It is worth noting that Dagestan's main Influencers — former MMA fighter Khabib Nurmagomedov and blogger Hasbik (Khasbullah Khusnetsky) — have supported Palestine and published a lot of news from the Gaza Strip with calls to pray for the Palestinians, but did not initially call for aggression against Jews or Israel. MMA fighter Islam Makhachev called for “stopping the war in Palestine” after winning a UFC title bout on October 22. Yet, as news circulated about Israelis arriving in Dagestan, Hasbik, like numerous other bloggers, shared a notice on his channel, urging people not to accommodate Jews.

“The Jews are coming!”: Hysteria takes hold of Telegram feeds

Many international airlines cut back on flights to Israel after Hamas militants attacked settlements in the south of the country on October 7, which led to Israel’s official declaration of war. Israel's national carrier El Al continued to fly to Russia. Of the Russian companies, only Azimut (flying to Sochi and Mineralnye Vody) and Red Wings (flying to Sochi and Moscow) had direct flights. After several days of cancellations and postponements, both airlines resumed regular flights between Israel and Russia.

This allowed the Russian embassy not to organise “evacuation” flights for Russian citizens who wanted to leave, on an official level. “Any Russian citizens who are in Israel today are able to buy a ticket and travel to their homeland,” announced Ambassador Anatoly Viktorov, while admitting that hundreds of Russian citizens had approached the embassy about evacuating the country. Ticket prices ranged from tens to hundreds of thousands of roubles (with 100,000 roubles roughly converting to $1,070), but the flights were close to full capacity.

Red Wings also organised a special “evacuation” flight from Tel Aviv to Moscow with a technical stop in Makhachkala. The first such flight was scheduled October 11. On that day, local Telegram channels began spreading information regarding the arrival of “Israeli refugees” in Dagestan. The first channels to report on the flight were the pro-government channel Chto Tam U Dagestantsev? (“What’s going on in Dagestan?”) and Ekho Dagestan (“Echo Dagestan”), both of which enjoy substantial popularity in the region.

The author is alluding to the mass migration of Jews to Palestine (first as part of the Ottoman Empire, then as part of the British Mandate for Palestine) from the late 19th century. Much of the immigration took place against the backdrop of rising anti-Semitism in Europe. The arrival of Jews caused resentment among the local Arab population. In 1947, the UN General Assembly adopted a resolution to divide the British Mandate for Palestine into two Jewish and Arab states, sparking the start of the first Arab-Israeli war. As a result, Israel's borders became much wider than the UN plan had envisioned. The construction of Jewish settlements on lands that were intended for the creation of an Arab state continues to this day.

“Refugees from Israel will arrive in Makhachkala today” — screenshots of messages posted on Ekho Dagestan and Chto Tam U Dagestantsev?, October 11
“Refugees from Israel will arrive in Makhachkala today” — screenshots of messages posted on Ekho Dagestan and Chto Tam U Dagestantsev?, October 11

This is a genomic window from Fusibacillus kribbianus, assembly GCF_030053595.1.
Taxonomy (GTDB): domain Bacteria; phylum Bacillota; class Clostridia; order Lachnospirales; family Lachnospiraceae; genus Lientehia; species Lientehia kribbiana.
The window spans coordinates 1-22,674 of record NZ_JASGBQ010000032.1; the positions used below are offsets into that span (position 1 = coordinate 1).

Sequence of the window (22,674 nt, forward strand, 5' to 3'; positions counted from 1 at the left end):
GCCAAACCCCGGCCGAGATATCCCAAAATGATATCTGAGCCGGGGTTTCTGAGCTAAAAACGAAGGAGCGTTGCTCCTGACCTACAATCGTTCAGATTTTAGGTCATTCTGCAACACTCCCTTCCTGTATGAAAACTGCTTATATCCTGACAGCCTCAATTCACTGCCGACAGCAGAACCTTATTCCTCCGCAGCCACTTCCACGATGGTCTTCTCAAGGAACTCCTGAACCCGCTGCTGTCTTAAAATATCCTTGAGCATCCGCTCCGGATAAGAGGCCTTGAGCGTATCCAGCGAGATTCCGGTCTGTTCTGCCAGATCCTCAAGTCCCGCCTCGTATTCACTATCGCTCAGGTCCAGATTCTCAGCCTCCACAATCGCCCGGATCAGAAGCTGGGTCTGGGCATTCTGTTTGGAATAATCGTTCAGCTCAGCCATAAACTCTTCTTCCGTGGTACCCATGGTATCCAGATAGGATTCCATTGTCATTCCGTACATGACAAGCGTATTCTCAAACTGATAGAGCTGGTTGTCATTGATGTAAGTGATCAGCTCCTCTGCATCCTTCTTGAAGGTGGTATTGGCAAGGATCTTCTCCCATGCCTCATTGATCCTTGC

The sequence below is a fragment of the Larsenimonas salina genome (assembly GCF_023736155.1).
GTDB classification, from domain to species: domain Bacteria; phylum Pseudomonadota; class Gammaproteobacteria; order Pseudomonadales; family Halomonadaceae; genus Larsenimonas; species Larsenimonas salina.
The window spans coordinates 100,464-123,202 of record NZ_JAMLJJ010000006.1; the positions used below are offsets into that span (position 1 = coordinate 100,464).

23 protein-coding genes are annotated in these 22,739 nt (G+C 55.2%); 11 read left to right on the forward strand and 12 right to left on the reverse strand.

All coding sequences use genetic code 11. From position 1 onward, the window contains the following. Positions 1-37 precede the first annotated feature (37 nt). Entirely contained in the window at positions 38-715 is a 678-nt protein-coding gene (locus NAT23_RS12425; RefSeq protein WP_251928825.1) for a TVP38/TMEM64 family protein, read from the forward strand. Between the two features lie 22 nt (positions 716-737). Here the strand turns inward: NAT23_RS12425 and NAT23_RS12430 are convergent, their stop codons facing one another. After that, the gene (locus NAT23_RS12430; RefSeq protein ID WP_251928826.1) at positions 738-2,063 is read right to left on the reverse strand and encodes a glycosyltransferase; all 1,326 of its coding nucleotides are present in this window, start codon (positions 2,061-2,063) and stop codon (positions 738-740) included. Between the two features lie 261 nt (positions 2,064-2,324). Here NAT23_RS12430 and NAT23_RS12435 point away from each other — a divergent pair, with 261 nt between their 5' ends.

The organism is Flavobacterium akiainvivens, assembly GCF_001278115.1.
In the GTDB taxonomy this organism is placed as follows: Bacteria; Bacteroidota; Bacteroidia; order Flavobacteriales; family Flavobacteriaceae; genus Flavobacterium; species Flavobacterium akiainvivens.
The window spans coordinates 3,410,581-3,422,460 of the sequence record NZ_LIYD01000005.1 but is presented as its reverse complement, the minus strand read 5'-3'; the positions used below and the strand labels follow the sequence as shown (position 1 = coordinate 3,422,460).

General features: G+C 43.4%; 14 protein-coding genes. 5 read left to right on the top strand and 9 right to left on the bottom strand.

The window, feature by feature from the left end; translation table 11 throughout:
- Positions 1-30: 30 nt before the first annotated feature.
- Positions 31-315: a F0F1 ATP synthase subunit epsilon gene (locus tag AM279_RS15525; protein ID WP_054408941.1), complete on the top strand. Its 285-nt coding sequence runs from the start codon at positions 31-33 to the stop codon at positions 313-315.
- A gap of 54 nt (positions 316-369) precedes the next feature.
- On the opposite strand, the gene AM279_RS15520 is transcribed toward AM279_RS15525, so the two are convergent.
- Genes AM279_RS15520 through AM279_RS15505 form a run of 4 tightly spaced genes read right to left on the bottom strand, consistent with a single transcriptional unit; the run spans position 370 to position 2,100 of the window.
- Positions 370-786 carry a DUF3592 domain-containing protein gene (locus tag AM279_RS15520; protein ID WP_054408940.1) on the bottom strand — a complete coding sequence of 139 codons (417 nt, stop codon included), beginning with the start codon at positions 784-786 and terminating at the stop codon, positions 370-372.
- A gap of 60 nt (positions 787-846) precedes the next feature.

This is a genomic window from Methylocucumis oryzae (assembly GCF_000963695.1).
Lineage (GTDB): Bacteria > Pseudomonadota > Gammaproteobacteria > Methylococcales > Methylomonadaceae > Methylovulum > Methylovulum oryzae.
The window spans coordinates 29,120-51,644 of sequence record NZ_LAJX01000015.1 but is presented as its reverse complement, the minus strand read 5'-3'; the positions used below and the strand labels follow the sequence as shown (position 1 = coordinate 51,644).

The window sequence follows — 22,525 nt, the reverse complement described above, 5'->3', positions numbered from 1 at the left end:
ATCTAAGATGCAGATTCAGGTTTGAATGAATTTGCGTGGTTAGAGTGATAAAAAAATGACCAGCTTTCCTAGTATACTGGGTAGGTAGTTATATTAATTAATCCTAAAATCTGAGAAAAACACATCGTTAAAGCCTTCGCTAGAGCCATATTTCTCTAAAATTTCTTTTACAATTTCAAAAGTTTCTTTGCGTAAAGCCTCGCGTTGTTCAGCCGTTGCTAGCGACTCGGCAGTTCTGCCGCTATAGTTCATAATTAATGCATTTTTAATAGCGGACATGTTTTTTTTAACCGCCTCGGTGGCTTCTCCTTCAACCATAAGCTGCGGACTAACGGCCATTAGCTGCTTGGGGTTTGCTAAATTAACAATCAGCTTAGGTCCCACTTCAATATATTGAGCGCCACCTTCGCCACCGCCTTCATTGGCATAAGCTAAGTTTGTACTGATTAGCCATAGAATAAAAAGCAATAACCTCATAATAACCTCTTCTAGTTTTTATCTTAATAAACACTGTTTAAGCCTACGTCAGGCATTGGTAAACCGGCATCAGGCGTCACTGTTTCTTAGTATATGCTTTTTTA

Both channels saw a predominantly negative response from their subscribers. Within the Ekho Dagestan channel's chat, concerns emerged, including worries that the newcomers might encroach on local land or that locals would be more inclined to lease flats to them; the initial indications of threats of violence against the newcomers also appeared. Surprisingly, this unexpected news, initially published in the BRIEF channel (controlled by Russia’s Presidential Administration), was swiftly circulated to hundreds of thousands of subscribers and was even featured in a compilation of the day's most significant stories. Local politician Khadzhimurat Abakarov almost immediately warned that a “provocation” was planned at the airport, adding that “it is not refugees from Israel who are flying here, but our fellow countrymen who were working [in Israel]. [...] And for that matter, even if the passengers on the flight were Jews, they are people indigenous to Dagestan, not guests.”

The message was picked up by the opposition channel Utro Dagestan (deleted at the time of writing, the archive of messages is available to The Insider) and the Salafist Al Istiqam. The latter again hinted that those arriving in the republic would want to evict the locals (the message was deleted on October 30):

“We have already seen a similar situation. First they will arrive as refugees, then they will start drawing their borders, and then they will seize them.”

This message was spread by other Islamic channels, such as Batir Karachaevskiy (this channel was also deleted by Telegram’s administration on October 30). Non-Islamist channels were also outraged. “Will our government really take it like this! Is Makhachkala unlimited or what?” — the channel Netipichnaya Makhachkala (“Atypical Makhachkala”) quoted one of its subscribers as saying. The post provoked roughly the same reactions - fear that housing will become more expensive, the intention to chase away newcomers and aggression towards the passengers on the flight. The Kavkaz Front (“Caucasus Front”) channel spread information that the refugees “will arrive in Derbent, Grozny and Nalchik” and “plan to stay [here] permanently, as mountain Jews have moved from the Caucasus to Israel.” The channel did not specify the source of the information.